Lawrence and Katie Kenwright always loved 30 James Street, which once served as the White Star Line headquarters. In addition to its extensive maritime history, 30 James Street is an architectural wonder that was designed by Richard Norman Shaw and J. Francis Doyle.
Dating back to 1986, the building was created for the White Star Line, and was the port of registry for all of the White Star Line ships, including their most famous vessel, RMS Titanic. For this reason, the “Liverpool” lettering adorned the ship’s stern – which is why the city and the liner are synonymous with one another.
The White Star Line was not just responsible for building some of the biggest ships in the world at the time of their launch, but it also provided regular employment for the people of Liverpool and shaped the multi-cultural society we are so proud to be part of.
Both Lawrence and Katie believe 30 James Street belongs to the city of Liverpool, and that they are just taking care of the key. Their goal is to preserve the building’s remarkable architecture and history to the best of their ability, which is why they have fully restored the building whilst honouring the history of the White Star Line.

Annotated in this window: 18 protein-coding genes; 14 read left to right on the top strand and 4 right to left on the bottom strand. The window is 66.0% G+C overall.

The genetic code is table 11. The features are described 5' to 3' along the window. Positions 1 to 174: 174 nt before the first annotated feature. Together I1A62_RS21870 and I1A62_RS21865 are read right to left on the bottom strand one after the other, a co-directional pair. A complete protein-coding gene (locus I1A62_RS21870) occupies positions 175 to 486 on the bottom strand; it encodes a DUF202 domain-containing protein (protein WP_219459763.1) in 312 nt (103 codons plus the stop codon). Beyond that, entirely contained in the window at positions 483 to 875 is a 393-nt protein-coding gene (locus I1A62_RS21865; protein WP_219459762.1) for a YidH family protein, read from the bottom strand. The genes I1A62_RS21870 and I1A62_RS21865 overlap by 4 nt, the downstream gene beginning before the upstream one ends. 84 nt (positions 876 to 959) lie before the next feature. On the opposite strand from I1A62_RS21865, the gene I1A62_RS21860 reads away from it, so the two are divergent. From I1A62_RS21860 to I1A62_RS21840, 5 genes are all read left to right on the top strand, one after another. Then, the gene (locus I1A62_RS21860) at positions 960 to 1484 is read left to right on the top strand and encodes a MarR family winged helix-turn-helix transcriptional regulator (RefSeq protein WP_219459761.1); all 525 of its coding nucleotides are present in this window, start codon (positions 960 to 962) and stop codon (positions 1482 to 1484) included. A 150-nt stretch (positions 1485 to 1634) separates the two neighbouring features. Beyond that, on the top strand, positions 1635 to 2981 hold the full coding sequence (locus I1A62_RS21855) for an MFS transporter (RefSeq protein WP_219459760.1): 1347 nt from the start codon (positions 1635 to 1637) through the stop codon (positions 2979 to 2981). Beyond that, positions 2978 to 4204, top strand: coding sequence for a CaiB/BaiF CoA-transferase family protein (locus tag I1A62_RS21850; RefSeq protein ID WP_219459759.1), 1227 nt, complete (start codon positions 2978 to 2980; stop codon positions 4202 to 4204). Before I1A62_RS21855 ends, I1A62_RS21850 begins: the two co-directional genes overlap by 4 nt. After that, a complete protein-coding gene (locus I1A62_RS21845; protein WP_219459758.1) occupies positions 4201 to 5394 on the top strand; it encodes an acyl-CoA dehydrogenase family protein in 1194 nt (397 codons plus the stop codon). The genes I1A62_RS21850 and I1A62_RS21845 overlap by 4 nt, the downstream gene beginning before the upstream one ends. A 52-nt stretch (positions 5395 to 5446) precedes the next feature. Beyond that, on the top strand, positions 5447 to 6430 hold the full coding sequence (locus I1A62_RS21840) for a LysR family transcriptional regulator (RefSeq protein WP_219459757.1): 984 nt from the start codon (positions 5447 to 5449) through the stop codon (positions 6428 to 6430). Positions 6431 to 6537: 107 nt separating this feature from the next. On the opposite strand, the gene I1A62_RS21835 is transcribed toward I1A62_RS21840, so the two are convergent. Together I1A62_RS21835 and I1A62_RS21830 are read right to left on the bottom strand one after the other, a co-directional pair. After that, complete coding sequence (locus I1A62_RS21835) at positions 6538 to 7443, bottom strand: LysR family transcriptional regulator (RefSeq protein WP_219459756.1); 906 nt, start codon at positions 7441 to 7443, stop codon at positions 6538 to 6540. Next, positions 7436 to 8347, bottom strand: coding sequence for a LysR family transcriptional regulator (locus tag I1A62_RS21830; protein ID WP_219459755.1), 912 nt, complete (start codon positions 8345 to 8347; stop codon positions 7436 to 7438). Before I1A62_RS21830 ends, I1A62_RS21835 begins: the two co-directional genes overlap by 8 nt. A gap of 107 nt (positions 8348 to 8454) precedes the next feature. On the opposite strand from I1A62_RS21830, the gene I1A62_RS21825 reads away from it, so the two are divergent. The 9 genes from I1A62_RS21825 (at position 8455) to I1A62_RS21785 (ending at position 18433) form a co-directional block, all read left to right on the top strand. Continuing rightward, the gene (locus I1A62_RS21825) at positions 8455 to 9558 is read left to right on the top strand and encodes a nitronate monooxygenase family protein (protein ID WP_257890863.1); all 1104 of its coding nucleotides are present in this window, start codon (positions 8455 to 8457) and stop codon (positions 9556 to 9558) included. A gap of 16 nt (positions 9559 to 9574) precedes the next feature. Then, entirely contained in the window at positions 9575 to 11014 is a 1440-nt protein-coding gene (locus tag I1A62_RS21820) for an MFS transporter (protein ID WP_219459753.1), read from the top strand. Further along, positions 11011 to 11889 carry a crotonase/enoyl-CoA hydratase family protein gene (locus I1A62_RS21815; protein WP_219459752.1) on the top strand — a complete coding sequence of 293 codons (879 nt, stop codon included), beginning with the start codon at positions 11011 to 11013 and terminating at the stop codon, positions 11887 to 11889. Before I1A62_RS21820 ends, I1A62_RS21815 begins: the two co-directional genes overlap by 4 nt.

There is, however, one thing missing: the White Star Line clock. The clock was featured on 30 James Street, also known as Albion House, since it was first constructed, but it somehow disappeared in the 1940s. We are therefore asking the public to help track the clock down.
We are asking for any clues as to where the clock might be. We want you to ask your friends, parents, grandparents and everyone in between if they know the location of the clock. Someone out there has to know where the clock is or where it went – so we’re reaching out for the answer.
Lawrence recently told the Liverpool Echo: “Mystery still surrounds the location of the grand clock, which, for almost fifty years, hung proudly on the building overlooking the Dock Road. We would love to restore it and bring it back in to use, and that is why we have launched a campaign to find it.
“We’re asking people to get in touch if they have any information regarding its whereabouts. It would be fantastic to put it back and bring it home.”
If you believe you know where the clock could be, please give us a call today on 0151 459 4101 or email firstname.lastname@example.org. With your help, we could return this historic clock to its rightful place.